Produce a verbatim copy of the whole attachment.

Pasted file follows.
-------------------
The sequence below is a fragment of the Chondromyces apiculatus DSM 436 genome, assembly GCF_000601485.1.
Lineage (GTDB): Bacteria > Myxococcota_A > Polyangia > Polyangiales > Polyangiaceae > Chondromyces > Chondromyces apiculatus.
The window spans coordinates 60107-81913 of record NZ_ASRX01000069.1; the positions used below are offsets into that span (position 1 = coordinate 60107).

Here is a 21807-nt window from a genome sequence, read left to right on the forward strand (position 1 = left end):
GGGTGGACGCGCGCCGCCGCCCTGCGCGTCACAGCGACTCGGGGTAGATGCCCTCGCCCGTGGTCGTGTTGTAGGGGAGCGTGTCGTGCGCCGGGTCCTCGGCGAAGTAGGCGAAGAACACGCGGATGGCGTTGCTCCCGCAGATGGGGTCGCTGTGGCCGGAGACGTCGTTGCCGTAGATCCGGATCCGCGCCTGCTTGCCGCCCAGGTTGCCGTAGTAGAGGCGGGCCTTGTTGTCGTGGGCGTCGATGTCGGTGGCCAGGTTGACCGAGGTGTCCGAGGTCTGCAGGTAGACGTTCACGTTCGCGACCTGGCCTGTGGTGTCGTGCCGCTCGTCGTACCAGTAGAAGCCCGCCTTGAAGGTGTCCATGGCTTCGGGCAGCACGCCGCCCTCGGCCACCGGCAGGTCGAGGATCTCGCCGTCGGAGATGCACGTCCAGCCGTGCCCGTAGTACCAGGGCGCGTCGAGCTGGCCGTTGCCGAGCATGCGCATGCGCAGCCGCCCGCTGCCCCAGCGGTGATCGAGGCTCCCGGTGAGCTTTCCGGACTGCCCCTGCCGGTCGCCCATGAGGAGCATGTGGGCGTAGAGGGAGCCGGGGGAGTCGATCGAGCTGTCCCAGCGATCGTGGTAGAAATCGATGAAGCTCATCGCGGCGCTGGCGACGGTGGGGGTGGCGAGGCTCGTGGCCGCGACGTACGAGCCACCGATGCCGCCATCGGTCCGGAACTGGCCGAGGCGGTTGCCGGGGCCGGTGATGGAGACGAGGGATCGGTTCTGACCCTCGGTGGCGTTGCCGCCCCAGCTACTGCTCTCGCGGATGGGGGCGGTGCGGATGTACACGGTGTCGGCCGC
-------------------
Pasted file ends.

The sequence below is a fragment of the Chondromyces apiculatus DSM 436 genome, assembly GCF_000601485.1.
Lineage (GTDB): Bacteria > Myxococcota_A > Polyangia > Polyangiales > Polyangiaceae > Chondromyces > Chondromyces apiculatus.
The window spans coordinates 60107-81913 of record NZ_ASRX01000069.1; the positions used below are offsets into that span (position 1 = coordinate 60107).

Here is a 21807-nt window from a genome sequence, read left to right on the forward strand (position 1 = left end):
GGGTGGACGCGCGCCGCCGCCCTGCGCGTCACAGCGACTCGGGGTAGATGCCCTCGCCCGTGGTCGTGTTGTAGGGGAGCGTGTCGTGCGCCGGGTCCTCGGCGAAGTAGGCGAAGAACACGCGGATGGCGTTGCTCCCGCAGATGGGGTCGCTGTGGCCGGAGACGTCGTTGCCGTAGATCCGGATCCGCGCCTGCTTGCCGCCCAGGTTGCCGTAGTAGAGGCGGGCCTTGTTGTCGTGGGCGTCGATGTCGGTGGCCAGGTTGACCGAGGTGTCCGAGGTCTGCAGGTAGACGTTCACGTTCGCGACCTGGCCTGTGGTGTCGTGCCGCTCGTCGTACCAGTAGAAGCCCGCCTTGAAGGTGTCCATGGCTTCGGGCAGCACGCCGCCCTCGGCCACCGGCAGGTCGAGGATCTCGCCGTCGGAGATGCACGTCCAGCCGTGCCCGTAGTACCAGGGCGCGTCGAGCTGGCCGTTGCCGAGCATGCGCATGCGCAGCCGCCCGCTGCCCCAGCGGTGATCGAGGCTCCCGGTGAGCTTTCCGGACTGCCCCTGCCGGTCGCCCATGAGGAGCATGTGGGCGTAGAGGGAGCCGGGGGAGTCGATCGAGCTGTCCCAGCGATCGTGGTAGAAATCGATGAAGCTCATCGCGGCGCTGGCGACGGTGGGGGTGGCGAGGCTCGTGGCCGCGACGTACGAGCCACCGATGCCGCCATCGGTCCGGAACTGGCCGAGGCGGTTGCCGGGGCCGGTGATGGAGACGAGGGATCGGTTCTGACCCTCGGTGGCGTTGCCGCCCCAGCTACTGCTCTCGCGGATGGGGGCGGTGCGGATGTACACGGTGTCGGCCGC